On December 1, 2015 Peace Now submitted a petition to the High Court through Attorney Moria Shlomot, Michael Sfard and Attorney Emily Schaeffer-man, demanding to publish all land allocations in the Occupied Territories, and to allow for due process in the distribution of public resources. Since 1967 the state allocated over 680,000 dunams (170,000 acres) of public lands through the Head of The Government Property at the Civil Administration, and offered them to different establishments without tenders and publications, and without giving the public the opportunity to object.
According to Israeli law, when the State seeks to allocate land to a certain establishment, the authorities must issue a tender and allow the public to compete over the right to use the land. However, since Israeli law does not apply in the West Bank, land allocation there does not require a tender or even a publication. No wonder, then, that 98.7% of the lands in area C were allocated to Israeli settlers, while less than 1.3% were allocated for Palestinian purposes according to data of the Civil Administration. While most of the land in area C has already been allocated, and while land already being run by settler-related organization is sufficient for massive settlement expansion, there are lands which have not yet been allocated and upon which due process must apply.
One example for the lack of due process in land allocation was revealed through the High Court petition on the archeological dig in Hebron’s Tel Rumeida. A Palestinian family who has had a lease agreement with the Civil Administration over a land plot in the area lost the plot to a settler organization in July 2012 without any notification as the Head of The Government Property signed a new contract leasing the land to a settler organization in Hebron. The organization then initiated an archeological dig at the site and planned to establish a tourist park next to it. After a hearing at the High Court, the State announced that the contract will be canceled.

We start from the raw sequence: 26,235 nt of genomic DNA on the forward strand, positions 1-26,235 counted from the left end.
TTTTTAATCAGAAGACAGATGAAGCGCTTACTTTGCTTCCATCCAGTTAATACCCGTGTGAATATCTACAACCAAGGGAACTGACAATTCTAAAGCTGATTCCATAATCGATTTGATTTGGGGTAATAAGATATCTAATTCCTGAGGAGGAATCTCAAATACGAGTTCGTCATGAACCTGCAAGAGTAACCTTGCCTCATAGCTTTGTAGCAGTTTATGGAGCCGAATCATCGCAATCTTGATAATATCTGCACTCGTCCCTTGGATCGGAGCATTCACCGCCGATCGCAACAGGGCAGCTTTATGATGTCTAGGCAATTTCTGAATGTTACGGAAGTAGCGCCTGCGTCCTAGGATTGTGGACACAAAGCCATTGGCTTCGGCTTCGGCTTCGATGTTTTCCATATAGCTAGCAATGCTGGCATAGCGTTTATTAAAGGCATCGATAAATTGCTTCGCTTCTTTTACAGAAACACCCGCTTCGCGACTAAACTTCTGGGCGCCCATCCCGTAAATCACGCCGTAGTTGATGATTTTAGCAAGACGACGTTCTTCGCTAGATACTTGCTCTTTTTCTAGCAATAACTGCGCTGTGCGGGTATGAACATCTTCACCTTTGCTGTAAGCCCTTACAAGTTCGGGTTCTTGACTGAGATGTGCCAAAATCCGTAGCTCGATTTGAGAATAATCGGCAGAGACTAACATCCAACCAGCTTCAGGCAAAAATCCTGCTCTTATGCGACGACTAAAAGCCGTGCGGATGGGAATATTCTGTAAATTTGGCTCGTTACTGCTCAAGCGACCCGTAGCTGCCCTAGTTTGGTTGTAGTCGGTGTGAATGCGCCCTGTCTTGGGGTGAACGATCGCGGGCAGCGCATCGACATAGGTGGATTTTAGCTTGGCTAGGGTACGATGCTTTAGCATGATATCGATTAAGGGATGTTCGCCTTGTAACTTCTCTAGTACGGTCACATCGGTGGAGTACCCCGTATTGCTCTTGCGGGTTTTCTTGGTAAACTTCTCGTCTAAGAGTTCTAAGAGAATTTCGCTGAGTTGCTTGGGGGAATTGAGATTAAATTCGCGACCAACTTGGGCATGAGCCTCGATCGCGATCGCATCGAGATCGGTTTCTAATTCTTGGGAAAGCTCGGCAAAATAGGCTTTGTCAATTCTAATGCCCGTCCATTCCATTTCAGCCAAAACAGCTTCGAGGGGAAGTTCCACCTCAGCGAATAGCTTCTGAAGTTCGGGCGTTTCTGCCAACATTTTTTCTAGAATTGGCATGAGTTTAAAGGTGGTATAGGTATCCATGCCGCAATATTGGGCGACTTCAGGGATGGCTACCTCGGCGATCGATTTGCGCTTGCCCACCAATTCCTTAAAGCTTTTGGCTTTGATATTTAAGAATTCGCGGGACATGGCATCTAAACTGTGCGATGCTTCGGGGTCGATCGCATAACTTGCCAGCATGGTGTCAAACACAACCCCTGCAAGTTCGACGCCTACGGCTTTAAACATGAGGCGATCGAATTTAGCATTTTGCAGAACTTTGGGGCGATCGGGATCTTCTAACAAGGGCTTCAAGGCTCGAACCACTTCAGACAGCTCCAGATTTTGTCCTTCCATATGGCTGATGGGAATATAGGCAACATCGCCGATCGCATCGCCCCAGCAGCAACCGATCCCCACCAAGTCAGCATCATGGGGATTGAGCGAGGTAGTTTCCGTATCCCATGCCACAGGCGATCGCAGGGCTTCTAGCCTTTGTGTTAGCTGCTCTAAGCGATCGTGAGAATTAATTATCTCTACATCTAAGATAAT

In another case we learned that the State intends to allocate 1,400 dunams near Qalqilya to a private company called “The Fund for Land Redemption” in order to establish a new neighborhood there for the Settlement of Tzofim. This allocation could potentially generate a revenue of millions of Shekels to the company, who will be granted the land for free and without a tender. According to the Civil Administration data, the Fund for Land Redemption has already received around 9,000 dunams in different areas, yielding it hundreds of millions of Shekels in revenues. Through its petition Peace Now seeks to increase transparency in land allocation, allow for objections and prevent such cases.
Peace Now: “The lack of due process in land allocation is leading to blatant discrimination. Continued land allocation behind closed doors allows the government to expand the potential for new settlements without any form of accountability.”